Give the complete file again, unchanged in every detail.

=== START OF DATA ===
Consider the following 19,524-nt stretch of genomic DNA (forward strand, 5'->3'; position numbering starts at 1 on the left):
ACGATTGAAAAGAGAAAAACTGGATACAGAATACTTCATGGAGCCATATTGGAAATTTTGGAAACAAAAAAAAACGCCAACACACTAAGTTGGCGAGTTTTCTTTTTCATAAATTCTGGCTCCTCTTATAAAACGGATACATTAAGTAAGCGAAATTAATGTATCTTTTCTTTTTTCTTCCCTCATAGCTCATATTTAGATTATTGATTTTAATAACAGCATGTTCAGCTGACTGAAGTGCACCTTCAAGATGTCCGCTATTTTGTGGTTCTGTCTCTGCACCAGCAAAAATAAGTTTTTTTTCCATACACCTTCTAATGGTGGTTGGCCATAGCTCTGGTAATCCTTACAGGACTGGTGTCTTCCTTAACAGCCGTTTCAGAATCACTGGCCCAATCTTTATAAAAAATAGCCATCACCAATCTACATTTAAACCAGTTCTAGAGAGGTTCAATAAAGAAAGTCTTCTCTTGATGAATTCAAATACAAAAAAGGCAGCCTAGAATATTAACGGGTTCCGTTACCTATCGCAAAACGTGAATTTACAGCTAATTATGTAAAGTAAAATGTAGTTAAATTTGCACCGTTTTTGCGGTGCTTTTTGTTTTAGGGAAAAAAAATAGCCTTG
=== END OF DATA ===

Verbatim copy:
Consider the following 19,524-nt stretch of genomic DNA (forward strand, 5'->3'; position numbering starts at 1 on the left):
ACGATTGAAAAGAGAAAAACTGGATACAGAATACTTCATGGAGCCATATTGGAAATTTTGGAAACAAAAAAAAACGCCAACACACTAAGTTGGCGAGTTTTCTTTTTCATAAATTCTGGCTCCTCTTATAAAACGGATACATTAAGTAAGCGAAATTAATGTATCTTTTCTTTTTTCTTCCCTCATAGCTCATATTTAGATTATTGATTTTAATAACAGCATGTTCAGCTGACTGAAGTGCACCTTCAAGATGTCCGCTATTTTGTGGTTCTGTCTCTGCACCAGCAAAAATAAGTTTTTTTTCCATACACCTTCTAATGGTGGTTGGCCATAGCTCTGGTAATCCTTACAGGACTGGTGTCTTCCTTAACAGCCGTTTCAGAATCACTGGCCCAATCTTTATAAAAAATAGCCATCACCAATCTACATTTAAACCAGTTCTAGAGAGGTTCAATAAAGAAAGTCTTCTCTTGATGAATTCAAATACAAAAAAGGCAGCCTAGAATATTAACGGGTTCCGTTACCTATCGCAAAACGTGAATTTACAGCTAATTATGTAAAGTAAAATGTAGTTAAATTTGCACCGTTTTTGCGGTGCTTTTTGTTTTAGGGAAAAAAAATAGCCTTG